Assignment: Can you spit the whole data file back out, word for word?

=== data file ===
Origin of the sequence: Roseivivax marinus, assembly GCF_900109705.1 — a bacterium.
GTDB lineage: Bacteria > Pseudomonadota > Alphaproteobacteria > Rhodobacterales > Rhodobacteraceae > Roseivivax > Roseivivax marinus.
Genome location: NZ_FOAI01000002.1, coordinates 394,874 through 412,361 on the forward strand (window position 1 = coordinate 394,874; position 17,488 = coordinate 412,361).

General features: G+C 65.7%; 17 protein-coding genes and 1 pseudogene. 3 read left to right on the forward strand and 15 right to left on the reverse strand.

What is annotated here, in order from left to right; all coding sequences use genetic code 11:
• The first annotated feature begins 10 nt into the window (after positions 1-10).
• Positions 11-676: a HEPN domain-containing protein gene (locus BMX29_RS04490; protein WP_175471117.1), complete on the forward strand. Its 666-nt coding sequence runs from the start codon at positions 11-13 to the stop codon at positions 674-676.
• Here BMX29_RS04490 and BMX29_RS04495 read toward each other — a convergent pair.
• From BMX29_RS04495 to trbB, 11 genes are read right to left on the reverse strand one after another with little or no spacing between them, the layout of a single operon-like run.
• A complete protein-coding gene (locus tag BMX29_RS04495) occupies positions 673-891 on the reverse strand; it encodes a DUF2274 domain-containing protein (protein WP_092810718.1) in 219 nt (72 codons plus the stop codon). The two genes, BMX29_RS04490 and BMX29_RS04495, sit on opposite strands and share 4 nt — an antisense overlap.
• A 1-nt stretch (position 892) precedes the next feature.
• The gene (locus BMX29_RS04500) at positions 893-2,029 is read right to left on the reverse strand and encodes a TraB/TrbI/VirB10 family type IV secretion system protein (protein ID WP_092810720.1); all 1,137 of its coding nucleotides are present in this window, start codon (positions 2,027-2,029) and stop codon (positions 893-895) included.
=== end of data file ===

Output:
Origin of the sequence: Roseivivax marinus, assembly GCF_900109705.1 — a bacterium.
GTDB lineage: Bacteria > Pseudomonadota > Alphaproteobacteria > Rhodobacterales > Rhodobacteraceae > Roseivivax > Roseivivax marinus.
Genome location: NZ_FOAI01000002.1, coordinates 394,874 through 412,361 on the forward strand (window position 1 = coordinate 394,874; position 17,488 = coordinate 412,361).

General features: G+C 65.7%; 17 protein-coding genes and 1 pseudogene. 3 read left to right on the forward strand and 15 right to left on the reverse strand.

What is annotated here, in order from left to right; all coding sequences use genetic code 11:
• The first annotated feature begins 10 nt into the window (after positions 1-10).
• Positions 11-676: a HEPN domain-containing protein gene (locus BMX29_RS04490; protein WP_175471117.1), complete on the forward strand. Its 666-nt coding sequence runs from the start codon at positions 11-13 to the stop codon at positions 674-676.
• Here BMX29_RS04490 and BMX29_RS04495 read toward each other — a convergent pair.
• From BMX29_RS04495 to trbB, 11 genes are read right to left on the reverse strand one after another with little or no spacing between them, the layout of a single operon-like run.
• A complete protein-coding gene (locus tag BMX29_RS04495) occupies positions 673-891 on the reverse strand; it encodes a DUF2274 domain-containing protein (protein WP_092810718.1) in 219 nt (72 codons plus the stop codon). The two genes, BMX29_RS04490 and BMX29_RS04495, sit on opposite strands and share 4 nt — an antisense overlap.
• A 1-nt stretch (position 892) precedes the next feature.
• The gene (locus BMX29_RS04500) at positions 893-2,029 is read right to left on the reverse strand and encodes a TraB/TrbI/VirB10 family type IV secretion system protein (protein ID WP_092810720.1); all 1,137 of its coding nucleotides are present in this window, start codon (positions 2,027-2,029) and stop codon (positions 893-895) included.